"We had a situation where an individual burglarized a restaurant," Heubusch said. "He was arraigned, released and burglarized another business that weekend. He was arraigned, and the judge misunderstood that it was a new charge and released him. He burglarized another restaurant after he left. So we now have one individual that has three burglary charges -- felony burglary charges. And, again, could have been held on that second arraignment, but there's a misunderstanding between the judges as to what they can actually do when it comes to that type of thing."

Defendants harmed by Bail Reform
When defendants are released on appearance tickets, no judge gets an opportunity to recommend a substance abuse or mental health program. When a criminal defendant is free to re-offend, they sometimes do.

"If you look at it, from the defendants' standpoint, this person now has the opportunity to rack up multiple criminal charges to make that sentence, maybe harsher on them," Heubusch said.

He said his officers have seen defense attorneys ask judges to set bail in cases for the sake of their defendants.

"The only way they know their guy is gonna get help is by sitting in jail because the jail will provide that assistance to them, whether they want it or not," Heubusch said. "It'll at least be in front of them. If they get to walk away from that arraignment without being held, the chances of them going out and reoffending are very good. The chances of them going on or overdosing and dying are even higher."

We asked Heubusch in a follow-up email if he had any data on the number of times defendants have been released from custody only to OD, and Heubusch said, "I am not able to put together stats as quickly as I would like to, but we do have cases where individuals that we know to have substance abuse issues have committed crimes and while out pre-trial they have overdosed and died. If judges had the ability to incarcerate these individuals for, what the lawmakers are calling petty crimes, they would be offered assistance and/or mandated assistance pre-trial. This could keep some alive."

Ideas to reform the reform
The police chiefs in New York, Heubusch said, have their own ideas about how to fix bail reform.

First, end cash bail.  That is, in fact, right in line with what downstate reformers want.  Defendants should either be held pre-trail, with no bail, or released.  That would end the perceived unfairness of people with a bit of money being able to get released while poor defendants must stay locked up, unable to get to jobs or care for families.

"The amount of money sitting in your bank account should not determine if you're a free person or not," Heubusch said.

And allow judges to determine whether a person is a danger to himself, another person, or the community.

"We're the only state in the United States that doesn't have a dangerous statute in our law," Heubusch said. "Bail is set specifically upon reappearance for court. We're the only one that doesn't include dangerousness. I don't know why New York wants to lead the way in that, quite honestly, because the communities are suffering because of it. So eliminate cash bail altogether. There's no reason to have a $1 value on it. You're either held to your release, or you're released upon certain restrictions and then that can be reviewed at your next appearance."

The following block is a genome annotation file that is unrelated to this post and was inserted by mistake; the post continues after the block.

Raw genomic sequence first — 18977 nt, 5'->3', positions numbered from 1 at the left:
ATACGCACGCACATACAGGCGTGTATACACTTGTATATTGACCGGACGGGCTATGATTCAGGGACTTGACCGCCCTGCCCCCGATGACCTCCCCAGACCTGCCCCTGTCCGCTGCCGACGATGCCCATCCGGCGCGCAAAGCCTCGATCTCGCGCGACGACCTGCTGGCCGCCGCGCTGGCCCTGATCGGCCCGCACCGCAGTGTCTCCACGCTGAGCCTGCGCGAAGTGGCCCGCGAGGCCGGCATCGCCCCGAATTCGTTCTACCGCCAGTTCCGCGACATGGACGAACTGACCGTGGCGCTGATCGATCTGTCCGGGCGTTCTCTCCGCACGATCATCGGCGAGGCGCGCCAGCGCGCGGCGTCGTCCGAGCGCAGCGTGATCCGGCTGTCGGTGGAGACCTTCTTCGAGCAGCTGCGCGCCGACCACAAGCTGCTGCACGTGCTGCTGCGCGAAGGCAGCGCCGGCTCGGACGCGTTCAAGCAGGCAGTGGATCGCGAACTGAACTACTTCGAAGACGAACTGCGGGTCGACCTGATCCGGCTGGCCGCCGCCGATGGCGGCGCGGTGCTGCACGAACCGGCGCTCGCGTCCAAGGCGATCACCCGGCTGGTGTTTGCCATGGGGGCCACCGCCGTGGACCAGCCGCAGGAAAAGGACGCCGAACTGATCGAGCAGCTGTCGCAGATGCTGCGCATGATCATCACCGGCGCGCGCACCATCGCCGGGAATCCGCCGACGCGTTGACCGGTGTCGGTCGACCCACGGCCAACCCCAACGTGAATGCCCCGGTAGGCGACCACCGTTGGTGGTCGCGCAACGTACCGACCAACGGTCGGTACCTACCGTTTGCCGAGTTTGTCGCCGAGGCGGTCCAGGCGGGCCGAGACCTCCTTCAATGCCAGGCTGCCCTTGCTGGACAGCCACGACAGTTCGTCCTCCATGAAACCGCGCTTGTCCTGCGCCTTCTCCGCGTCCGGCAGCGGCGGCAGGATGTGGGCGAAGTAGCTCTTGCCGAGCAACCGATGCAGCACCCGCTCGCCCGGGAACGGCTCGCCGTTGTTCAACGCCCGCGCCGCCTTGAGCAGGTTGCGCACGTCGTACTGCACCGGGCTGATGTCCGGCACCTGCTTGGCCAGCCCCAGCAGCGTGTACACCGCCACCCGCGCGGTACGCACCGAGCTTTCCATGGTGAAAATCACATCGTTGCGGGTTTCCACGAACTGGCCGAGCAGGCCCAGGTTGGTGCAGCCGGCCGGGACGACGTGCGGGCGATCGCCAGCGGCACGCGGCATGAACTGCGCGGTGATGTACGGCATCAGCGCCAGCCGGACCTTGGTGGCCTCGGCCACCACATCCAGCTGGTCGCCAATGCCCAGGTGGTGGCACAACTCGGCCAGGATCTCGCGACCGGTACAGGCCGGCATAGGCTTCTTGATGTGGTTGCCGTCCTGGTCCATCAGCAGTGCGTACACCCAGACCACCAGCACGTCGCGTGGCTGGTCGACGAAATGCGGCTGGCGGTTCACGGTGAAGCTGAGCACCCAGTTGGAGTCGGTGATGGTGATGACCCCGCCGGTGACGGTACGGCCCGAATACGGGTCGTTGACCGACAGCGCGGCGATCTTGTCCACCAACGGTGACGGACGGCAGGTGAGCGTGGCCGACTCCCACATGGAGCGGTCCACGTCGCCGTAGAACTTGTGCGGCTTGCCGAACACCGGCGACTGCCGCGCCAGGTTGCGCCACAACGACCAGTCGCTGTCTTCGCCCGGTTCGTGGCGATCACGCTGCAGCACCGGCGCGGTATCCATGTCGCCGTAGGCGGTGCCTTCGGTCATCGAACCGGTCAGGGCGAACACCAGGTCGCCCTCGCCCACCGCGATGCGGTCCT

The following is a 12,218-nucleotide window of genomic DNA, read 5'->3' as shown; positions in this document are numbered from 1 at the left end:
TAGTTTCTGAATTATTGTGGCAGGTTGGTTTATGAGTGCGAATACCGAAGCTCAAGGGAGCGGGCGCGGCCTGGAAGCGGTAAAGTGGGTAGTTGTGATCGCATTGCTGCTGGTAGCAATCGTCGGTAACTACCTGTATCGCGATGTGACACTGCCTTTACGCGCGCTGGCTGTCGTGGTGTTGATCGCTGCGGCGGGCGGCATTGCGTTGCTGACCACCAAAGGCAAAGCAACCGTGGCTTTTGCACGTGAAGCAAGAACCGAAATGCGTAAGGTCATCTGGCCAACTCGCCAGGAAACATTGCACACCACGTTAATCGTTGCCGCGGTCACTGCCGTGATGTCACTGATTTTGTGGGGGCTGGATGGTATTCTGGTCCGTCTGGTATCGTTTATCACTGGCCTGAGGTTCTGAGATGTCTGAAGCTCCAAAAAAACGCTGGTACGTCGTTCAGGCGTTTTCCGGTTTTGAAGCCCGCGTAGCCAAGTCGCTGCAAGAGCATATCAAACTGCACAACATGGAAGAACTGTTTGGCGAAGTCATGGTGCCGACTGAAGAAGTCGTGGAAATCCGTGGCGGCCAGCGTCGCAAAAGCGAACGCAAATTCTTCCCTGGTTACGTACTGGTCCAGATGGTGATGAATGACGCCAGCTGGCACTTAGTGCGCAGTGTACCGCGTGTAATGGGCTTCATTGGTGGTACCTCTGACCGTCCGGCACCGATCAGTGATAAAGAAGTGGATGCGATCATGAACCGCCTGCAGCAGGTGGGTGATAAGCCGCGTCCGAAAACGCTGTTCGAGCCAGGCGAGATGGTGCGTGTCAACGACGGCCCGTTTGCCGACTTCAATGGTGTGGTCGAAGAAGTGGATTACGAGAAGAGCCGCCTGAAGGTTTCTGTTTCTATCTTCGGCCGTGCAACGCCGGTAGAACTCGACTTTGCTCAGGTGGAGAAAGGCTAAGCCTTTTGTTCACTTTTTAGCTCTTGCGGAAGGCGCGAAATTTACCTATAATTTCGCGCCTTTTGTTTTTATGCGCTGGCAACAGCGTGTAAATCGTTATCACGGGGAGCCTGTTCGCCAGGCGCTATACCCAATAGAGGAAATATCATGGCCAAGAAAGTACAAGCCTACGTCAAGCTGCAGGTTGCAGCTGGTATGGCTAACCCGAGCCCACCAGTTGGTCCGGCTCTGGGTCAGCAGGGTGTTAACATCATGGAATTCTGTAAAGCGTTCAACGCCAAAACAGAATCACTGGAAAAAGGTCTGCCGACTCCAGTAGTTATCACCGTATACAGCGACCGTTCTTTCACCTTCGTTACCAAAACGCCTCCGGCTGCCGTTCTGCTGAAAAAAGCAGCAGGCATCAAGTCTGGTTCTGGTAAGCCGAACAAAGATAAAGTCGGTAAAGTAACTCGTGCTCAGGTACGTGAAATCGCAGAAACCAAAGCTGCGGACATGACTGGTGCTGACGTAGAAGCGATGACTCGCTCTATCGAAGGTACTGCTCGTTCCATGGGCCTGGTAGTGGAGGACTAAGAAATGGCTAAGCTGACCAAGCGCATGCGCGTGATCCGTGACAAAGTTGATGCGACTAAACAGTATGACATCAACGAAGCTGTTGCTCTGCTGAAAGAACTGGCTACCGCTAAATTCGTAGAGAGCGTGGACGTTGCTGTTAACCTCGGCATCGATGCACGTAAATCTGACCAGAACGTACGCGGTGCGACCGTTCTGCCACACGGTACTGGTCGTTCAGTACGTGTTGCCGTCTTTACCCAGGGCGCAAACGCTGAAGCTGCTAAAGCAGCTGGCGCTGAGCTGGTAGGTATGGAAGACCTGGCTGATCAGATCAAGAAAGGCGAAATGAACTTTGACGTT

Some reformers consider "dangerousness" too subjective of a standard. Heubusch countered that trying to determine if somebody is a flight risk is a judgment call.

Reformers are concerned that allowing judges discretion raises the specter of bias, and studies show the criminal justice system has a history of being biased against people of color.  Heubusch said race should absolutely not be a factor in who is held and who is released but blanket policies by lawmakers who don't live in the communities dealing with crime are not the solution to racism.

"If judges are using race to incarcerate people, then they should be held accountable," Heubusch said. "We should not be changing the system so that more people can be victimized. We are allowing people who commit crimes to remain free due to decisions by lawmakers who are not dealing with these individuals in our communities."

The officers know the current bail scheme is not helping local communities, they said, because they see it every day.

"You really have to explain to the folks that are there complaining about what's going on in their neighborhood, that we can only go so far," Heubusch said. "The reason this person is not locked up is not because of me. It's not because of the judge. It's because of the state laws that say they can't be locked up. It's because of the state laws that say they can't be evicted from that apartment. It's because of the state law. You know, it's very difficult to explain that to somebody who really just wants to see their neighborhood get better."

Photo by Howard Owens. Chief Shawn Heubusch, Det. James Defreze, and Sgt. Christopher Lindsay

Tenney supports bill aimed at addressing New York's bail reform law

By Press Release

Press release:

Congresswoman Claudia Tenney (NY-24) today joined the entire New York Republican delegation in introducing the Stop Enabling Repeat Violence and Endangering (SERVE) Our Communities Act.

Since taking effect in 2020, New York State’s bail reform has eliminated cash bail and expanded pre-trial release for a variety of misdemeanor and felony charges, creating a revolving door that keeps criminals on our streets.